Making friends in a foreign country is important. Fortunately for me, there was an ex-pat living in my complex who I made friends with and who gave me invaluable advice for living in Seoul. As Samsung’s main English teacher at the time, his friendship would lead to my becoming friends with his friends leading to an expansion of connections in Seoul that would enhance my life in Korea. I not only learned about Korean culture from him and his friends but picked up a little Korean and started my lifelong love affair with Korea and its people. It’s important to make friends as soon as you can when you move to a foreign country to help provide a support group. I learned a great deal about Korean culture, food, and life in general from a few close ex-pat friends as well as Samsung colleagues.
3. Professional Life
Back in the 1980s, professional business life in Korea was quite dynamic. The various Chambers (such as the American Chamber of Commerce) were quite active leading to a chance to attend numerous meetings with ex-pat businessmen and businesswomen from all over the world. The multinational companies, financial institutions, and organizations were all present so it was rather easy to meet the Country Manager or CFO, etc. of a multinational just walking down the street. Lunch and breakfast meetings with other ex-pats, especially businessmen became quite common. I was not only able to get to know my Samsung colleagues (most of whom were Korean lawyers, paralegals, and general managers) but US and European ex-pats as well. If you are working abroad as an ex-pat, immersing yourself in the business community is very important for obvious networking reasons. Don’t just stay in your office or cubicle. Make friends, socialize and travel around the country. I joined the Royal Asiatic Society (RAS) which sponsored trips around Korea and offered lectures on Korean history and culture.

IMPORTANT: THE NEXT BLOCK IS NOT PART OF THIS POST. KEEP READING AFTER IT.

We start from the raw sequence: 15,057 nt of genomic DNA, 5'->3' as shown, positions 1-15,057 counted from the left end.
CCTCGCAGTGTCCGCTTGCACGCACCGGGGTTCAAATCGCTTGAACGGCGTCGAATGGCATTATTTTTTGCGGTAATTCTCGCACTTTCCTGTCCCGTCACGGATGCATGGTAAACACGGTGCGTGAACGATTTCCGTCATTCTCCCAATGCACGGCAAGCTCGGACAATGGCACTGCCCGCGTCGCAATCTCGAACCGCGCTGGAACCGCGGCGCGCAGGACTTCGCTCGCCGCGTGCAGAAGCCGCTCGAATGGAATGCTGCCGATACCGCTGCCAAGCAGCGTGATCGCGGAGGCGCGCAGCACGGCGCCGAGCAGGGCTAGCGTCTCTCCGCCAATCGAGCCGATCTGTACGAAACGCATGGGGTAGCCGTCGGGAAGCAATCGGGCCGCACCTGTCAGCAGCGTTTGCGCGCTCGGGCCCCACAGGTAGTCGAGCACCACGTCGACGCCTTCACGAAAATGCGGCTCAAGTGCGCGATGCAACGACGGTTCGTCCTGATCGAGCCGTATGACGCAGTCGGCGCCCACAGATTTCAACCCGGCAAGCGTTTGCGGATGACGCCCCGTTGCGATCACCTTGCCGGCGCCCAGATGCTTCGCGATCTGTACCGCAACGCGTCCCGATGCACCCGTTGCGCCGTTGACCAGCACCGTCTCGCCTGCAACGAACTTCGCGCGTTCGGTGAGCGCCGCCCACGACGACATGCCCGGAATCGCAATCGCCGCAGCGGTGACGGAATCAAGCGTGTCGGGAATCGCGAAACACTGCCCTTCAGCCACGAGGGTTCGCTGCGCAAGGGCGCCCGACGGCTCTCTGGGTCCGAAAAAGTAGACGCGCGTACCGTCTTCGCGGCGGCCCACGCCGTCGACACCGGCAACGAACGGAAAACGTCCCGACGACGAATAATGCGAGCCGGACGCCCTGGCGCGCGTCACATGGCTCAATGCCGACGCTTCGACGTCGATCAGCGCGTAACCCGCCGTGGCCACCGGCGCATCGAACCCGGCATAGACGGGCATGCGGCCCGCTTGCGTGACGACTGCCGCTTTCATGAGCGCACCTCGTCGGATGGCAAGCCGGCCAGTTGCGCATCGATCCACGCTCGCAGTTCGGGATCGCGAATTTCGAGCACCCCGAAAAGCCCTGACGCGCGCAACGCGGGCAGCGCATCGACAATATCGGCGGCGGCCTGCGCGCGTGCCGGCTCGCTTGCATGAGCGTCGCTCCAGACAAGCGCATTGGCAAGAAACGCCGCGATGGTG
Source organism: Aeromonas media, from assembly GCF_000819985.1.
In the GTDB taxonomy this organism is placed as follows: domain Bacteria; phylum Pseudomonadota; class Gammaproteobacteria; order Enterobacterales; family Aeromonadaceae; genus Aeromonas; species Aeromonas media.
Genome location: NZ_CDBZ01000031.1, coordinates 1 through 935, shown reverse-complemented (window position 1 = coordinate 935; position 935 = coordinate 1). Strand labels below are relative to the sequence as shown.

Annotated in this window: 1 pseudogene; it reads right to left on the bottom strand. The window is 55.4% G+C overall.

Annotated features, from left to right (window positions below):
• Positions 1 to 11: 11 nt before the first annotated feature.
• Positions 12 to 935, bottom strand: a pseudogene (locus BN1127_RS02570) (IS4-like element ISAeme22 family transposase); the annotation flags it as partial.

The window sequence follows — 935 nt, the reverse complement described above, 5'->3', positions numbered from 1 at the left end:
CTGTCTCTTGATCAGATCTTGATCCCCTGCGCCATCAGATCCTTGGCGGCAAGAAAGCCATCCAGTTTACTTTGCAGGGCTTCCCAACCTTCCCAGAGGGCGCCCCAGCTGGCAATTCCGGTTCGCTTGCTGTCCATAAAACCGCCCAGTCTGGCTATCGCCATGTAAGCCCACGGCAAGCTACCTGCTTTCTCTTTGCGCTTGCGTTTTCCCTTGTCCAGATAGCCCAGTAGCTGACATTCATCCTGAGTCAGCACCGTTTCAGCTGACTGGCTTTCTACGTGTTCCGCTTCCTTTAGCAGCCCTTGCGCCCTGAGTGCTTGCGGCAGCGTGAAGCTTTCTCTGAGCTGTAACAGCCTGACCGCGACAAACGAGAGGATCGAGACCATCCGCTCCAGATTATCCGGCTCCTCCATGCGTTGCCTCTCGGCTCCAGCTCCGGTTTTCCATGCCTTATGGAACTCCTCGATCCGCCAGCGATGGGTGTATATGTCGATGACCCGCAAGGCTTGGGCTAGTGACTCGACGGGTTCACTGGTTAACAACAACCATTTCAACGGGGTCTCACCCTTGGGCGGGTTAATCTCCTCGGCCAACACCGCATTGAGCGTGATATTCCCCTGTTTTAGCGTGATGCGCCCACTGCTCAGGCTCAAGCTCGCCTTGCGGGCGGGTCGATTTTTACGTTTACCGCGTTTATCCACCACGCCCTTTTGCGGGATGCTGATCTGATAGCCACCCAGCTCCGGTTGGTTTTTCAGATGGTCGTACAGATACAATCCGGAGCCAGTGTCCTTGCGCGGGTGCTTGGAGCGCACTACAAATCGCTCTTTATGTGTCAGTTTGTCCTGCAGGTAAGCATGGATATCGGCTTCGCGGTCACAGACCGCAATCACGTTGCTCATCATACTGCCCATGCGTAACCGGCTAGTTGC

Though I never did become fluent in Korean (I am still studying Korean to this day) I learned enough to get around Seoul. Ordering food at a restaurant can be a daunting task but once you learn a few words not quite so difficult. Trying to learn Korean really opened my eyes to the importance of language. I think it is important for any ex-pat, regardless of where you live, to learn a little of the local language. I admit I am envious of the Korean and Japanese businessmen I have met who are fluent in 3 or 4 languages. As soon as you land in your new country you should try and learn a little of the language. It really helps.
5. Family Life